May 2008
Volume 49, Issue 13
ARVO Annual Meeting Abstract  |   May 2008
Accuracy of the Heine Lambda 100 Retinometer
Author Affiliations & Notes
  • F. W. Chang
    Southern College of Optometry, Memphis, Tennessee
  • M. Eller
    Southern College of Optometry, Memphis, Tennessee
  • S. B. Steinman
    Southern College of Optometry, Memphis, Tennessee
  • P. Gunvant
    Southern College of Optometry, Memphis, Tennessee
  • Footnotes
    Commercial Relationships  F.W. Chang, None; M. Eller, None; S.B. Steinman, None; P. Gunvant, None.
  • Footnotes
    Support  None.
Investigative Ophthalmology & Visual Science May 2008, Vol.49, 2538. doi:
  • Views
  • Share
  • Tools
    • Alerts
      This feature is available to authenticated users only.
      Sign In or Create an Account ×
    • Get Citation

      F. W. Chang, M. Eller, S. B. Steinman, P. Gunvant; Accuracy of the Heine Lambda 100 Retinometer. Invest. Ophthalmol. Vis. Sci. 2008;49(13):2538. doi:

      Download citation file:

      © ARVO (1962-2015); The Authors (2016-present)

  • Supplements

Purpose: : Patients undergoing retinometer testing before cataract surgery can show lower acuity than Snellen acuity. We investigated causative factors by comparing acuity for projected Snellen letters, the Heine Lambda 100 retinometer, and red-black gratings on a computer screen.

Methods: : Snellen acuity was measured by standard clinical techniques. Equivalent psychophysical procedures were used for retinometer and computer acuity measurements (n=58). The orientations of the grating bar orientations were randomized at each acuity level. Computer-based gratings subtended visual angles close to those of the retinometer gratings. Acuity was recorded as the last bar width in which the subject could correctly identify at least 3 of 5 grating orientations, i.e., > 60% correct detection. In a further experiment (n=30), both grating orientation and bar width were randomly selected on each presentation and a psychometric function was generated.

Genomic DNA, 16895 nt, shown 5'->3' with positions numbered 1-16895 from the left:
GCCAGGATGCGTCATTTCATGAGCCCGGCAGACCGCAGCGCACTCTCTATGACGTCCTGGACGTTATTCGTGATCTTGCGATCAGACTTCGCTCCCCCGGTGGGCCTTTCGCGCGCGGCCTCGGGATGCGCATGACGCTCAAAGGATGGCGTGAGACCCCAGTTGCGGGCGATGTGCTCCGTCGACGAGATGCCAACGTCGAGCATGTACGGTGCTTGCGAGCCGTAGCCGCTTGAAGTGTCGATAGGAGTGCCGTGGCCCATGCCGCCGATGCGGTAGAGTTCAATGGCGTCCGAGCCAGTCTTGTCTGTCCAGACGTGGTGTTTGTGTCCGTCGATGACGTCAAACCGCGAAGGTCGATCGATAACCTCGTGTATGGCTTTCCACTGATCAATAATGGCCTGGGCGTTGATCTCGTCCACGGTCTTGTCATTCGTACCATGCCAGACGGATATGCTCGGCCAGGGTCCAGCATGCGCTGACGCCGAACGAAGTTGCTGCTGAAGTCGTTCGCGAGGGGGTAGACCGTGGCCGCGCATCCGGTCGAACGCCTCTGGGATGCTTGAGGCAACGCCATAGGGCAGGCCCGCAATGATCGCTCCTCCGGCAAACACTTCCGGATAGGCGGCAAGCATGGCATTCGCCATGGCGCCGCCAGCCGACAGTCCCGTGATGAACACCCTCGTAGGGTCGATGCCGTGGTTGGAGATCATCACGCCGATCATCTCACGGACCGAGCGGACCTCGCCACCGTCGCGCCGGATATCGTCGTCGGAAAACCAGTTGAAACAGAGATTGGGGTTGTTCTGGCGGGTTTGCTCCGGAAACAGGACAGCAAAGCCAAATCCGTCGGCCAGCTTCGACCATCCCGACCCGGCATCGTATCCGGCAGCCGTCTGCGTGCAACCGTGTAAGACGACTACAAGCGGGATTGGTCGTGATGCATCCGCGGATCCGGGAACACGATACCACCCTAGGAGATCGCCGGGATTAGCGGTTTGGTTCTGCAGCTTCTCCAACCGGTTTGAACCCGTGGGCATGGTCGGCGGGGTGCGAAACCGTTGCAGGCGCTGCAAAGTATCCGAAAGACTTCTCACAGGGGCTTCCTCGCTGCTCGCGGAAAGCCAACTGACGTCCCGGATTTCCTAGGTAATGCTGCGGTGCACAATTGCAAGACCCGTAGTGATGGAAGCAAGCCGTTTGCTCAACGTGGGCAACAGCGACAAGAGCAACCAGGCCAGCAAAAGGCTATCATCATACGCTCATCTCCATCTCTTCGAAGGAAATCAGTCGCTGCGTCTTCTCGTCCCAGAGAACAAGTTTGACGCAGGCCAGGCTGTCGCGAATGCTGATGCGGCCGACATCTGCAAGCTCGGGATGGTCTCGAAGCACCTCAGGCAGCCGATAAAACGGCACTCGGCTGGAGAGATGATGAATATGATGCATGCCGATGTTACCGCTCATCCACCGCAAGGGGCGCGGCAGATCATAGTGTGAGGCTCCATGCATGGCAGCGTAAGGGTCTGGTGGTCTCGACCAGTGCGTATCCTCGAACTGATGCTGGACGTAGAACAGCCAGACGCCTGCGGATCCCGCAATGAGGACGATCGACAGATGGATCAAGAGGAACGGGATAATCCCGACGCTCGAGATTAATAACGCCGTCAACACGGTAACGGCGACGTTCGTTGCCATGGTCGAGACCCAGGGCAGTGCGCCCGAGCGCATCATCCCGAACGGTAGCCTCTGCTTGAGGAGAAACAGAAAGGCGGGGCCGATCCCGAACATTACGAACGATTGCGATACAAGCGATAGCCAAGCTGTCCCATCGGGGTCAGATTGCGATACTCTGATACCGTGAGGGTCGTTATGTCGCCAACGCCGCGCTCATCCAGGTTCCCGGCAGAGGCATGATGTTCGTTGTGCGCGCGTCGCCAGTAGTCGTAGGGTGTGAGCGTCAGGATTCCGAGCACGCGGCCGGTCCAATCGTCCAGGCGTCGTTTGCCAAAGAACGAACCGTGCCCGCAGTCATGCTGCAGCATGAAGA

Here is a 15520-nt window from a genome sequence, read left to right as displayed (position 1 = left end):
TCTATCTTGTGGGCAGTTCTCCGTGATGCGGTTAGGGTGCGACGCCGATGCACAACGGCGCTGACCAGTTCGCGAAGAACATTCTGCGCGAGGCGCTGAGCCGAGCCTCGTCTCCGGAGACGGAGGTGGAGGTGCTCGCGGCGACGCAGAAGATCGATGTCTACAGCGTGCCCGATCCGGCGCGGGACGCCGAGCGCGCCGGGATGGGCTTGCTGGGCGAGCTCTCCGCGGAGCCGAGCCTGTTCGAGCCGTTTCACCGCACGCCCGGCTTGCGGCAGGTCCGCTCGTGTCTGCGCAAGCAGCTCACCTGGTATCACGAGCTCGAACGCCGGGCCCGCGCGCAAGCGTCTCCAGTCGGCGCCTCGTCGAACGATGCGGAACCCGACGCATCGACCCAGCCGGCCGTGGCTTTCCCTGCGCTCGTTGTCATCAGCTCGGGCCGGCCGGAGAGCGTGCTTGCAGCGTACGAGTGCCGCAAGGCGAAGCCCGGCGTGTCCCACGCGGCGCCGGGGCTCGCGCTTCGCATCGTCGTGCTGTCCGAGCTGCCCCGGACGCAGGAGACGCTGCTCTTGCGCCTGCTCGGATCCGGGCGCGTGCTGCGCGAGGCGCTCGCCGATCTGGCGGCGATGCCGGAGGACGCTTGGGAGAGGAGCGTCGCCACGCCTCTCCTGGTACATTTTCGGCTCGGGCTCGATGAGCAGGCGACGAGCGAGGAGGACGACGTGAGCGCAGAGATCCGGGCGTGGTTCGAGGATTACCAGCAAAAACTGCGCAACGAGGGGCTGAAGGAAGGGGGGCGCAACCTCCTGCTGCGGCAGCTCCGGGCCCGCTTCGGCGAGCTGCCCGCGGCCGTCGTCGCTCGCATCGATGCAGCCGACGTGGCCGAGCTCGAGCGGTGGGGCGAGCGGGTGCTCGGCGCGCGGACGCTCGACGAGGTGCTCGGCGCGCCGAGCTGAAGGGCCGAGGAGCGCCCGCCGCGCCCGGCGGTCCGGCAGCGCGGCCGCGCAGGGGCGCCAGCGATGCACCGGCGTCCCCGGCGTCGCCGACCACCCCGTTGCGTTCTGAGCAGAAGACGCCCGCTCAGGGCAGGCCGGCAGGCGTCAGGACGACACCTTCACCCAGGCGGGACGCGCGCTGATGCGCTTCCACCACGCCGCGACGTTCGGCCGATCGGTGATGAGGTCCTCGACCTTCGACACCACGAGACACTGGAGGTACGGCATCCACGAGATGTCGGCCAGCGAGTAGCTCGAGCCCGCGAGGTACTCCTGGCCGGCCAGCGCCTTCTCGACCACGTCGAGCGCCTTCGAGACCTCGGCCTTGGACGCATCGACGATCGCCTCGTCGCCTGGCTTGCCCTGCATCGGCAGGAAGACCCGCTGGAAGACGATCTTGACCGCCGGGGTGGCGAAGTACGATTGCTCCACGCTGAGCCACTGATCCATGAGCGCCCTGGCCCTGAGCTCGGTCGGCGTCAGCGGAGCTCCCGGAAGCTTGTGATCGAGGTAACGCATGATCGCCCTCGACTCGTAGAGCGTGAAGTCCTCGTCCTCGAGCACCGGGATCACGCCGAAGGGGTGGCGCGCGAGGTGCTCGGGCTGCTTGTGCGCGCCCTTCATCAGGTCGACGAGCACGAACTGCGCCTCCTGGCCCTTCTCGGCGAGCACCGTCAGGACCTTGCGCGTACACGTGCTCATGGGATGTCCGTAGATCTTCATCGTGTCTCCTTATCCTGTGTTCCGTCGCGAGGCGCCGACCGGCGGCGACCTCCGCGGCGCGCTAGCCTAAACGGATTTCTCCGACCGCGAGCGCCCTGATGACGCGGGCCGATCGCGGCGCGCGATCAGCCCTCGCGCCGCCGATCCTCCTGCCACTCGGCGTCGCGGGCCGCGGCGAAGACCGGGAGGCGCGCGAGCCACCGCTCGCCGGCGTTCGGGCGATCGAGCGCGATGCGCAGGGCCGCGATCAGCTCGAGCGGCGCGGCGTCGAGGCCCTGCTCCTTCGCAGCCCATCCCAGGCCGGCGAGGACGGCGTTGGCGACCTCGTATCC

Results: : All subjects were ≥ 20/20 as measured by the Snellen letters and computer-generated gratings. A statistically significant number of subjects had lower retinometer acuities. Correct detection remained close to 100%, decreasing for < 20/25 stimuli, but only dropping to 91% for 20/25 stimuli.

Conclusions: : The lower visual acuity measured with the retinometer is not attributable to differences in criterion level. Observers were encouraged to guess, forcing them to set a uniform criterion level. The same threshold % correct was used on both retinometer and computer grating acuity. If the smallest retinometer bars were really smaller than 20/25, % correct would decrease with a high slope for that bar width alone, but % correct decreased prior to the 20/25 stimulus. If all gratings had a smaller width or decreased contrast, % correct would fall below 100% for bar widths much larger than 20/25, yet % correct detection only dropped to 91% for 20/25 stimuli. A threshold near 20/20 would result if smaller bar sizes were present in the retinometer. Lower acuities on the retinometer can therefore be attributed to the lack of a 20/20 target. The acuity values obtained by the retinometer are acceptable because the acuity would remain a conservative estimate of post-operative vision.

Keywords: visual acuity • cataract • clinical (human) or epidemiologic studies: systems/equipment/techniques 

This PDF is available to Subscribers Only

Sign in or purchase a subscription to access this content. ×

You must be signed into an individual account to use this feature.